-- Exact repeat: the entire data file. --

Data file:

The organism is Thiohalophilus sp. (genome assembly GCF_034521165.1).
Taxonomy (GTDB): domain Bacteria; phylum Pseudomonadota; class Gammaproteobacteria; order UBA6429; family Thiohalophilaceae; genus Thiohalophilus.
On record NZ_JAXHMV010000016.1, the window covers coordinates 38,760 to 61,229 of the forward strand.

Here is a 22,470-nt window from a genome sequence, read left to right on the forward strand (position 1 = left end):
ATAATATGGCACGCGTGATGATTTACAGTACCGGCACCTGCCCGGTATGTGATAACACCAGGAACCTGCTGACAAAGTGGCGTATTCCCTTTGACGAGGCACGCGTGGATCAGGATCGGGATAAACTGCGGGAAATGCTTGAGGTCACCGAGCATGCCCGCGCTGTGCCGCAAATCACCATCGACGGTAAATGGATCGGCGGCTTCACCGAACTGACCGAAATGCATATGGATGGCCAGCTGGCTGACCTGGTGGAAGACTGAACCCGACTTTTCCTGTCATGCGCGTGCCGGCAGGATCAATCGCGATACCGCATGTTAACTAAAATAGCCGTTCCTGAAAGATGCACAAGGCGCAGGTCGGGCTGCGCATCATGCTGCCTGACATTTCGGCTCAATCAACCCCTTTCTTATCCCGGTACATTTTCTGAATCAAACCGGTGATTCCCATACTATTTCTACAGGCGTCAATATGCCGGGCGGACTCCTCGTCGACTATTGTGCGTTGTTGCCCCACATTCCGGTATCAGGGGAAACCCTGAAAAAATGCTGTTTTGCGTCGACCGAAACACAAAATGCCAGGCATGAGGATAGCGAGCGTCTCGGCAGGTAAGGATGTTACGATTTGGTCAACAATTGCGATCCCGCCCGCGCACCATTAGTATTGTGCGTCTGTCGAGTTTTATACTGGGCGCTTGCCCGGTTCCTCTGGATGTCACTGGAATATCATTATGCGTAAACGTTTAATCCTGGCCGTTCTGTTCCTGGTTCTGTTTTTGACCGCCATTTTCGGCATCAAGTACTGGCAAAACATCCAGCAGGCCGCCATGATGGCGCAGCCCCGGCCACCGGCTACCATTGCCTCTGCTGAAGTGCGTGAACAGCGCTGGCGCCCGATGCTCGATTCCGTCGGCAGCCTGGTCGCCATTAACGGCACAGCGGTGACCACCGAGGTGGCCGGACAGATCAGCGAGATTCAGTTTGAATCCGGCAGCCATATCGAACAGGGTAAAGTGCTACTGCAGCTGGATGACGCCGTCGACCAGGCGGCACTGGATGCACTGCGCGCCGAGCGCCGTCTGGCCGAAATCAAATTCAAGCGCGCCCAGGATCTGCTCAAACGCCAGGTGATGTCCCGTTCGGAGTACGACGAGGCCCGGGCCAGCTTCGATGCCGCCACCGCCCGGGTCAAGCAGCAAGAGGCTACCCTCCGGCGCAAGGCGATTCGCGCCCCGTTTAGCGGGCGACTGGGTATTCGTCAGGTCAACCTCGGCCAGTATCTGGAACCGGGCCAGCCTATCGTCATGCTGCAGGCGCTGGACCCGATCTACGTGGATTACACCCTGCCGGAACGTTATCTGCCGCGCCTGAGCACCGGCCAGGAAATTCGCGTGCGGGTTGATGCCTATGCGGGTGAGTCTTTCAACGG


The organism is Thiohalophilus sp. (genome assembly GCF_034521165.1).
Taxonomy (GTDB): domain Bacteria; phylum Pseudomonadota; class Gammaproteobacteria; order UBA6429; family Thiohalophilaceae; genus Thiohalophilus.
On record NZ_JAXHMV010000016.1, the window covers coordinates 38,760 to 61,229 of the forward strand.

Here is a 22,470-nt window from a genome sequence, read left to right on the forward strand (position 1 = left end):
ATAATATGGCACGCGTGATGATTTACAGTACCGGCACCTGCCCGGTATGTGATAACACCAGGAACCTGCTGACAAAGTGGCGTATTCCCTTTGACGAGGCACGCGTGGATCAGGATCGGGATAAACTGCGGGAAATGCTTGAGGTCACCGAGCATGCCCGCGCTGTGCCGCAAATCACCATCGACGGTAAATGGATCGGCGGCTTCACCGAACTGACCGAAATGCATATGGATGGCCAGCTGGCTGACCTGGTGGAAGACTGAACCCGACTTTTCCTGTCATGCGCGTGCCGGCAGGATCAATCGCGATACCGCATGTTAACTAAAATAGCCGTTCCTGAAAGATGCACAAGGCGCAGGTCGGGCTGCGCATCATGCTGCCTGACATTTCGGCTCAATCAACCCCTTTCTTATCCCGGTACATTTTCTGAATCAAACCGGTGATTCCCATACTATTTCTACAGGCGTCAATATGCCGGGCGGACTCCTCGTCGACTATTGTGCGTTGTTGCCCCACATTCCGGTATCAGGGGAAACCCTGAAAAAATGCTGTTTTGCGTCGACCGAAACACAAAATGCCAGGCATGAGGATAGCGAGCGTCTCGGCAGGTAAGGATGTTACGATTTGGTCAACAATTGCGATCCCGCCCGCGCACCATTAGTATTGTGCGTCTGTCGAGTTTTATACTGGGCGCTTGCCCGGTTCCTCTGGATGTCACTGGAATATCATTATGCGTAAACGTTTAATCCTGGCCGTTCTGTTCCTGGTTCTGTTTTTGACCGCCATTTTCGGCATCAAGTACTGGCAAAACATCCAGCAGGCCGCCATGATGGCGCAGCCCCGGCCACCGGCTACCATTGCCTCTGCTGAAGTGCGTGAACAGCGCTGGCGCCCGATGCTCGATTCCGTCGGCAGCCTGGTCGCCATTAACGGCACAGCGGTGACCACCGAGGTGGCCGGACAGATCAGCGAGATTCAGTTTGAATCCGGCAGCCATATCGAACAGGGTAAAGTGCTACTGCAGCTGGATGACGCCGTCGACCAGGCGGCACTGGATGCACTGCGCGCCGAGCGCCGTCTGGCCGAAATCAAATTCAAGCGCGCCCAGGATCTGCTCAAACGCCAGGTGATGTCCCGTTCGGAGTACGACGAGGCCCGGGCCAGCTTCGATGCCGCCACCGCCCGGGTCAAGCAGCAAGAGGCTACCCTCCGGCGCAAGGCGATTCGCGCCCCGTTTAGCGGGCGACTGGGTATTCGTCAGGTCAACCTCGGCCAGTATCTGGAACCGGGCCAGCCTATCGTCATGCTGCAGGCGCTGGACCCGATCTACGTGGATTACACCCTGCCGGAACGTTATCTGCCGCGCCTGAGCACCGGCCAGGAAATTCGCGTGCGGGTTGATGCCTATGCGGGTGAGTCTTTCAACGG